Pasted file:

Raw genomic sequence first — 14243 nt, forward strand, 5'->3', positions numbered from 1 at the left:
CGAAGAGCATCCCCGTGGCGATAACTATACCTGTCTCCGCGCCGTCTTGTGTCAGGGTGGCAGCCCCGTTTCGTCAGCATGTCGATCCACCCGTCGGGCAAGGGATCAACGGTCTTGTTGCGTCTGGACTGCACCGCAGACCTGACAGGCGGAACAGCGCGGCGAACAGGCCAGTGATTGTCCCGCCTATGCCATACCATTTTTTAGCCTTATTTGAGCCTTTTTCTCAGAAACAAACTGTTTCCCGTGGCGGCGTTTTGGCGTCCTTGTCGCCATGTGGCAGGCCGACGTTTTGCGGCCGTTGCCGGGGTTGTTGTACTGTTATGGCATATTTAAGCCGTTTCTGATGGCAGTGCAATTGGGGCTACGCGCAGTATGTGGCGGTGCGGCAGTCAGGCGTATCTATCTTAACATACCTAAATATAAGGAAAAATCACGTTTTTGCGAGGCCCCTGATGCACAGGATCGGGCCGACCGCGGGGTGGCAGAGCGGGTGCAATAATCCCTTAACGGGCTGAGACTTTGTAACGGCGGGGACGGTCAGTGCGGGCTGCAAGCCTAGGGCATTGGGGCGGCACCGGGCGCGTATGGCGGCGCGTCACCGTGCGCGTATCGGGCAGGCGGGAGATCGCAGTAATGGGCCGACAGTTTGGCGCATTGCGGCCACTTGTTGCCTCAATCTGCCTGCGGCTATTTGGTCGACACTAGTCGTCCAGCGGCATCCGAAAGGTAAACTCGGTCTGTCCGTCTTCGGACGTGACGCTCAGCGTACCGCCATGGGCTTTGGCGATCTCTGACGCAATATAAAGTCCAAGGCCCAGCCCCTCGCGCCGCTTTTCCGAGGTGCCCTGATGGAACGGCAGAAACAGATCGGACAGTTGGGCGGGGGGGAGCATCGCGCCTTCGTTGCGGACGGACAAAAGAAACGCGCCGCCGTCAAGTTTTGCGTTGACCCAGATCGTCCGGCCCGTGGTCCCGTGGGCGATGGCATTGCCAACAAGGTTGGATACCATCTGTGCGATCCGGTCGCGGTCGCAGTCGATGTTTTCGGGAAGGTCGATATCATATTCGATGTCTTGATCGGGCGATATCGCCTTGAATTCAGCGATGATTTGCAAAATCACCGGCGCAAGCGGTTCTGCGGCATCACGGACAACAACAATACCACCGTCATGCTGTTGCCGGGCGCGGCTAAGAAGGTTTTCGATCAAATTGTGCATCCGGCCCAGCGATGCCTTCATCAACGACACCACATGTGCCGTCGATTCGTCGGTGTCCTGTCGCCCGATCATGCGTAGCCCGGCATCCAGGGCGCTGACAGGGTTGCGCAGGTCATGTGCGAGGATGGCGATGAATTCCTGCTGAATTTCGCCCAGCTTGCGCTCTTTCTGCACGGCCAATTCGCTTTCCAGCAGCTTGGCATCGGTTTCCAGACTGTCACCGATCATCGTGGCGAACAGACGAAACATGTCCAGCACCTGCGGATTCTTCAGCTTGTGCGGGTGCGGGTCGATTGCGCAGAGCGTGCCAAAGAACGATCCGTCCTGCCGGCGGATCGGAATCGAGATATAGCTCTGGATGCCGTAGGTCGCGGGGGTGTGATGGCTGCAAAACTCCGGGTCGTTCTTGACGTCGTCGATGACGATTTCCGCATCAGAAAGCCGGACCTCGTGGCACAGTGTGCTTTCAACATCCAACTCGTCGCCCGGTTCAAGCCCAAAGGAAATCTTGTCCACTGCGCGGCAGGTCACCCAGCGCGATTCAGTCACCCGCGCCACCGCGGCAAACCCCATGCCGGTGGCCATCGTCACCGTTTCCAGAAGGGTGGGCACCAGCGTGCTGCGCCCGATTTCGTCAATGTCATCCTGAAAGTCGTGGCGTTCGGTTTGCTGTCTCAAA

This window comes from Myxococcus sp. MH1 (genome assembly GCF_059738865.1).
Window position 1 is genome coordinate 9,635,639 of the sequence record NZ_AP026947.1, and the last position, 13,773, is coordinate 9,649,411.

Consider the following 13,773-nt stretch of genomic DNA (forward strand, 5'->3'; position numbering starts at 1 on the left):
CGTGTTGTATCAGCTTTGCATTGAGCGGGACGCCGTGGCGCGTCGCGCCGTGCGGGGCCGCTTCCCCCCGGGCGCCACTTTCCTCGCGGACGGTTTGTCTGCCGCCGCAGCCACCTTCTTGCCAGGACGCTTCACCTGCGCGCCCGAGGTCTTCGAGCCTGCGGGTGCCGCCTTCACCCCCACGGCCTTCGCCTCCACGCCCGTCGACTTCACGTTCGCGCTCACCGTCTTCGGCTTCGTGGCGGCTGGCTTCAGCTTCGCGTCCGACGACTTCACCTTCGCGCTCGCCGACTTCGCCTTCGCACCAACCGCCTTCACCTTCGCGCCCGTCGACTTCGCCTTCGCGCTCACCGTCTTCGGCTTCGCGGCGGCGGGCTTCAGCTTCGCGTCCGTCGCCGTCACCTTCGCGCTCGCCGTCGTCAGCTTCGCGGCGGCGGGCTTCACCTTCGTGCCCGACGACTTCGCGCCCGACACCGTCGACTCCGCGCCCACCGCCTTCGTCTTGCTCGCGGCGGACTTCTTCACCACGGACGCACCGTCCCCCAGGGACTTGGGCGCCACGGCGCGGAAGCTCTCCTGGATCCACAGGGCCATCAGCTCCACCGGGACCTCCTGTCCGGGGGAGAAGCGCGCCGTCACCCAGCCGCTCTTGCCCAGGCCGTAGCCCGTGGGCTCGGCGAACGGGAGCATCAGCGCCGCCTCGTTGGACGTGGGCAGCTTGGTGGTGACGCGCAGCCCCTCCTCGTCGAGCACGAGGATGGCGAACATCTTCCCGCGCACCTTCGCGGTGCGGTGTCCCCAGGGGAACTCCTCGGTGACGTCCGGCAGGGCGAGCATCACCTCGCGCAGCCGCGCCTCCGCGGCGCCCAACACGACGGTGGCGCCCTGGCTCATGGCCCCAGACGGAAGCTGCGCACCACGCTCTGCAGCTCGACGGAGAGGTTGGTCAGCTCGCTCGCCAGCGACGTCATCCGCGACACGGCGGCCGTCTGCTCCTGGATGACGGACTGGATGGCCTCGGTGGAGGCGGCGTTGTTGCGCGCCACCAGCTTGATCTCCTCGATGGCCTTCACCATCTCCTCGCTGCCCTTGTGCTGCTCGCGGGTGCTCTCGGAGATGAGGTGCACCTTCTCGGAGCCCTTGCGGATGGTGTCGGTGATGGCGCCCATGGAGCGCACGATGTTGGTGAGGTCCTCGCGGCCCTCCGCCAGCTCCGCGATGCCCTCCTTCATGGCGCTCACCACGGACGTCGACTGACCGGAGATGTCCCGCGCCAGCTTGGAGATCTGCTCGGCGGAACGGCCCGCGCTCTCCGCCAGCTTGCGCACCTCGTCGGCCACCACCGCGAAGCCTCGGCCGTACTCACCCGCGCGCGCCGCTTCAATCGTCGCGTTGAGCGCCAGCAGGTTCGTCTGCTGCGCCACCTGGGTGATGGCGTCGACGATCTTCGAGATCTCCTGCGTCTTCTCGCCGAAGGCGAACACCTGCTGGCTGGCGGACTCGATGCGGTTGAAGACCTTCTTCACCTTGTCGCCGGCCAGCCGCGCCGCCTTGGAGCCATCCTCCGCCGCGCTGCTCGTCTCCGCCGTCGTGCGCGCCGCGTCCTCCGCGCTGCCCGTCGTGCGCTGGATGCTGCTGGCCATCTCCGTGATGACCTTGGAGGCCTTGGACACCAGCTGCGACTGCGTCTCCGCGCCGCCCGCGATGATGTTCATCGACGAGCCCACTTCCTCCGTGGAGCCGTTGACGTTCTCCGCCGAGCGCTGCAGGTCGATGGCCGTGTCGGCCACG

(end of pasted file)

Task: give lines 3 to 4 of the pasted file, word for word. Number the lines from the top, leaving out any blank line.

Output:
This window comes from Myxococcus sp. MH1 (genome assembly GCF_059738865.1).
Window position 1 is genome coordinate 9,635,639 of the sequence record NZ_AP026947.1, and the last position, 13,773, is coordinate 9,649,411.